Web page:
Michigan Health Watch
In-depth reporting on the intersection between public policy and important health topics ‒ such as insurance coverage, hospital admissions, opioid abuse, access to care, medical research and the business of health care ‒ that impact nearly every Michigan resident.
A legislative hearing in Lansing on Thursday gave lawmakers and shop owners an opportunity to explain the unintended consequences of Gov. Gretchen Whitmer’s planned ban on flavored vape products.
In a state that favors abortion rights, the group uses a network of ardent volunteers and the “golden ticket” of its candidate endorsements to restrict abortion access. It hopes to make more gains in 2020.
New work rules go into effect in January for Healthy Michigan beneficiaries. Gleaning lessons from a debacle in Arkansas over similar changes, Michigan is stepping up efforts to communicate the changes.
Some worry an all-out ban on flavored e-cigarettes will take them away from adults who use them -‒ effectively, according to some studies -‒ to kick smoking.
Amid a surge in teen vaping, Gov. Gretchen Whitmer orders a ban on flavored e-cigarettes. Here’s a look at the legal, political and health implications of the nation’s first ban.
The conversation can be awkward, but it also can save lives and prevent human papillomavirus. Some doctors and dentists avoid discussing vaccinations because the virus is sexually transmitted.
A proposed state commission on suicide would seek solutions to the spiking suicide rates, particularly among young people, military veterans and i rural counties. Meanwhile, a bill to help students remains stalled.
The group said it would withdraw from a federal funding program for low-income patients, citing a rule banning clinics from making abortion referrals to other doctors. Anti-abortion group calls the decision ideological.
Simple steps like changing pronouns on intake forms can make a big difference, while other clinics are increasing outreach and services to the LGBTQ community.
Gov. Gretchen Whitmer’s administration OKs coverage of hormone replacement, breast removal and other procedures. Critics say taxpayers shouldn’t fund such care.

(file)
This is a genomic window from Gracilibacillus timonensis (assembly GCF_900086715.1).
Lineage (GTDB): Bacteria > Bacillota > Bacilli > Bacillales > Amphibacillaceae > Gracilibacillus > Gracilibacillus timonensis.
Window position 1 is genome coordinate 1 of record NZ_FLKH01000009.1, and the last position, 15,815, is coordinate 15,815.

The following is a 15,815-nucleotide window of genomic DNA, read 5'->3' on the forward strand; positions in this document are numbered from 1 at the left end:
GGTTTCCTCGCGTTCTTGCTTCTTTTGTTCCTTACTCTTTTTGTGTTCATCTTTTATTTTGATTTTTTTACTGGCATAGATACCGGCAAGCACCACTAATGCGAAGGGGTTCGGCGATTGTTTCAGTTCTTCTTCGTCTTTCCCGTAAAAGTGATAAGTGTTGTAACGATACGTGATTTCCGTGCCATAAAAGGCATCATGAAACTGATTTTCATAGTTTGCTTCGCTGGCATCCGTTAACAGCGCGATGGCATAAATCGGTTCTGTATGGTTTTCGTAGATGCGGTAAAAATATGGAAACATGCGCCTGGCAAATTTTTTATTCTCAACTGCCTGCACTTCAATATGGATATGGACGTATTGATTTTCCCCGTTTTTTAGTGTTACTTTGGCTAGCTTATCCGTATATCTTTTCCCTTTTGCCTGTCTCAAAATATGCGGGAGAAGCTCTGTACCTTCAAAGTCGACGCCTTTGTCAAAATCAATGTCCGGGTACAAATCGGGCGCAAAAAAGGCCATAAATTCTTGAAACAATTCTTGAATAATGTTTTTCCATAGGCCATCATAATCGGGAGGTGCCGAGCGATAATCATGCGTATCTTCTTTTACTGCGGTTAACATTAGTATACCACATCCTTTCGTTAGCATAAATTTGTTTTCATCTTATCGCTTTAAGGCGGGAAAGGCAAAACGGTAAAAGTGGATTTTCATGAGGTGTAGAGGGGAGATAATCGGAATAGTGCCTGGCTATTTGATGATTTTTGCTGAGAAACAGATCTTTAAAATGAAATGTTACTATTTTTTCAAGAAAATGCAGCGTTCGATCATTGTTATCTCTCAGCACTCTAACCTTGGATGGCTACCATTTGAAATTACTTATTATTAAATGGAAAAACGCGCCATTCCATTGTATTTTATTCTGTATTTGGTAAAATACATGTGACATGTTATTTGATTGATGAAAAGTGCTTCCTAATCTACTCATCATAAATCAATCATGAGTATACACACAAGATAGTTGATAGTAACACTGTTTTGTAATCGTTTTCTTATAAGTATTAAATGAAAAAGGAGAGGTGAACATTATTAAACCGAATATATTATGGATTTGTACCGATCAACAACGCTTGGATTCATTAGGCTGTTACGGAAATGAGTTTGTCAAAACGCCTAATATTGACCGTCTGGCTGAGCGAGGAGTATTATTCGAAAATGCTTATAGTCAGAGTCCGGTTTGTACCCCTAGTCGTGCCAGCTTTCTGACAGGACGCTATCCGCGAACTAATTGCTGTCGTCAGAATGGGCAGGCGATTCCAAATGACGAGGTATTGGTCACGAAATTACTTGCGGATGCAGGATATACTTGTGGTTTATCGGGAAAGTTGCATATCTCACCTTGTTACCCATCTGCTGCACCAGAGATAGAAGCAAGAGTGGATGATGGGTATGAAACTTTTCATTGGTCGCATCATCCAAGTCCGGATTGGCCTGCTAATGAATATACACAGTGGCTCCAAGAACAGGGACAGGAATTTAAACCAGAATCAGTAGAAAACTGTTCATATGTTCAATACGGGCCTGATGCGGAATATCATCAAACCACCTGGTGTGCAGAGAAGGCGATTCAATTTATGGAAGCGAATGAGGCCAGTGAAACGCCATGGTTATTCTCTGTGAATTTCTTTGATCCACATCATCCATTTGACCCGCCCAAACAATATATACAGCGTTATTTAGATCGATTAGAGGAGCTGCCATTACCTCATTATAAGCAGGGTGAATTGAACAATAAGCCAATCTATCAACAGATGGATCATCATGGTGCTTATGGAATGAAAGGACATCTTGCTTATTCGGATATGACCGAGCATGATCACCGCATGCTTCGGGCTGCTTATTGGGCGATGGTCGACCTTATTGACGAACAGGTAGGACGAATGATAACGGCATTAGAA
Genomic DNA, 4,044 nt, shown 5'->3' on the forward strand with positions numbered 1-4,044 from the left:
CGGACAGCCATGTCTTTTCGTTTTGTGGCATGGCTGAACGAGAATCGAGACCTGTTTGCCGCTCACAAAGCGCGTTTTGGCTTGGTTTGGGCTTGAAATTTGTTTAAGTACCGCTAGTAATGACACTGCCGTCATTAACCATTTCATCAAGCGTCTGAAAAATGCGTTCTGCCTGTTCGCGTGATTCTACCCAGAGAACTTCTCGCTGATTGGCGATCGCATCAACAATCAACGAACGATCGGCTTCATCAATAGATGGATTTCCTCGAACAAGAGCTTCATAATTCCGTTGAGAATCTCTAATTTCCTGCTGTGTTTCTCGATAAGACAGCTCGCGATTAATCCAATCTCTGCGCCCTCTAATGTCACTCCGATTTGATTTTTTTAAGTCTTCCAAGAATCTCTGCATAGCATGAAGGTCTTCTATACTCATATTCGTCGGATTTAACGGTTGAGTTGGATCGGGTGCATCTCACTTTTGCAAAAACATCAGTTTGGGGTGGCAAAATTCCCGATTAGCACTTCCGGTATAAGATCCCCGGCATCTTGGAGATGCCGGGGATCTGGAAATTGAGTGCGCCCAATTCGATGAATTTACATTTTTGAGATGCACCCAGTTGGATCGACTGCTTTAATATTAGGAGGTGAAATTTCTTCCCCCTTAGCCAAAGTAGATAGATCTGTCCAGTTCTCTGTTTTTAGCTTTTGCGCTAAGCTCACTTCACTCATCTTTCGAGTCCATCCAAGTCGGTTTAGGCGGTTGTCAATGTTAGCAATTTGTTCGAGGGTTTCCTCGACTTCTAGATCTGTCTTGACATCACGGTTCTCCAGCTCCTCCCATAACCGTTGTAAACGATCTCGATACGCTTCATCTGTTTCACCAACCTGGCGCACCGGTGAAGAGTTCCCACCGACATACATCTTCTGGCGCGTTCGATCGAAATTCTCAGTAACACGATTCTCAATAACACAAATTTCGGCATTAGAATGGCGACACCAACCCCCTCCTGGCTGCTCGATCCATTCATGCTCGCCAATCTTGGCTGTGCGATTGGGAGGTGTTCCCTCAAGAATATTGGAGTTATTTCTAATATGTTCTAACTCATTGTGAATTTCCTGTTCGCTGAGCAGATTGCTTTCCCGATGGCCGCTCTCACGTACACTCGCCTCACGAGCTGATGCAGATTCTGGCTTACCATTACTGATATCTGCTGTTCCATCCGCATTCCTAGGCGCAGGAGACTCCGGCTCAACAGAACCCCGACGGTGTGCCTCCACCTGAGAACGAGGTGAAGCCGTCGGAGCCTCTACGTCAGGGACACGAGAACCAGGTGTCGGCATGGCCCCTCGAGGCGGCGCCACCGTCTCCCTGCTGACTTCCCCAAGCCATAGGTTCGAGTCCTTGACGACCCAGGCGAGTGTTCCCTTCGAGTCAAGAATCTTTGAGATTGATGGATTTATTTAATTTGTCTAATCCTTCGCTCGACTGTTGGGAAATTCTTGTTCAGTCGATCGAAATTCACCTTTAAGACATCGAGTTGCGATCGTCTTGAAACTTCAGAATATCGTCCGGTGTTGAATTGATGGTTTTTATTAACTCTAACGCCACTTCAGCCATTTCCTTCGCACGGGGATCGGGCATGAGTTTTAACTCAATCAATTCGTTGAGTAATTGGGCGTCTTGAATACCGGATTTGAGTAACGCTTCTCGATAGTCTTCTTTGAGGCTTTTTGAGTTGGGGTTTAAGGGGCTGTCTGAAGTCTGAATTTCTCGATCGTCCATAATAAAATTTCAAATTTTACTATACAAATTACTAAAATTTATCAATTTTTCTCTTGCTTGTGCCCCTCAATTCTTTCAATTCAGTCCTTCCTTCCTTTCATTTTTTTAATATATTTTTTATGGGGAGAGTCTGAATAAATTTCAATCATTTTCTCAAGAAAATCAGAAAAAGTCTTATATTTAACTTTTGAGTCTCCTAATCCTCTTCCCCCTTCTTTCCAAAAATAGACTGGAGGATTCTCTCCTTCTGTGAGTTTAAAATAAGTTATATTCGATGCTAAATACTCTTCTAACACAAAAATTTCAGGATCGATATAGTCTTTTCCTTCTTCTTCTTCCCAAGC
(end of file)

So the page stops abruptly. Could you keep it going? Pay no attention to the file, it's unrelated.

Mental health advocates say a decision to keep a Caro psychiatric hospital open doesn't improve Michigan's mental health system.
The analysis highlights over 1.1 million instances of undiagnosed anxiety, depression and substance abuse in Michigan and a critical shortage of mental-health workers and treatment facilities, particularly in rural northern Michigan.
Initiatives to address the looming Alzheimer’s crisis can make a difference, particularly in a state like Michigan, which has an aging population and a dearth of physicians and health workers specializing in senior care. Experts say aging baby boomers will put rising stress on the health care system and more than a half-million caregivers. One expert warns: “Michigan is not ready for this.”
Initiatives to address the looming Alzheimer’s crisis can make a difference, particularly in a state like Michigan, which has an aging population and a dearth of physicians and health workers specializing in senior care
A University of Michigan study of national data finds that 1 in 100 new moms or more kept refilling prescriptions long after babies arrived.
Following a year of unrelenting grief in rural Cedar Springs, the district resolved to find ways to identify stress before students fall into crisis. There are signs the effort is beginning to make a difference.
“This could happen to any family,” the west Michigan mom said, nearly four years after her son took his life just before his senior year of high school.
Lawmakers eye expansion of program that pays student debt of medical professionals who practice in underserved areas, as the Michigan doctor shortage intensifies.
A statewide survey found most primary care physicians don’t want training to administer the “gold standard” treatment of opioid abuse, even as overdose deaths tripled in Michigan.
Exhaustion, depression and pain are made worse when doctors don’t listen, patients say. Lansing bills aim to help, but the campaign faces skepticism from the medical establishment and one surprising group.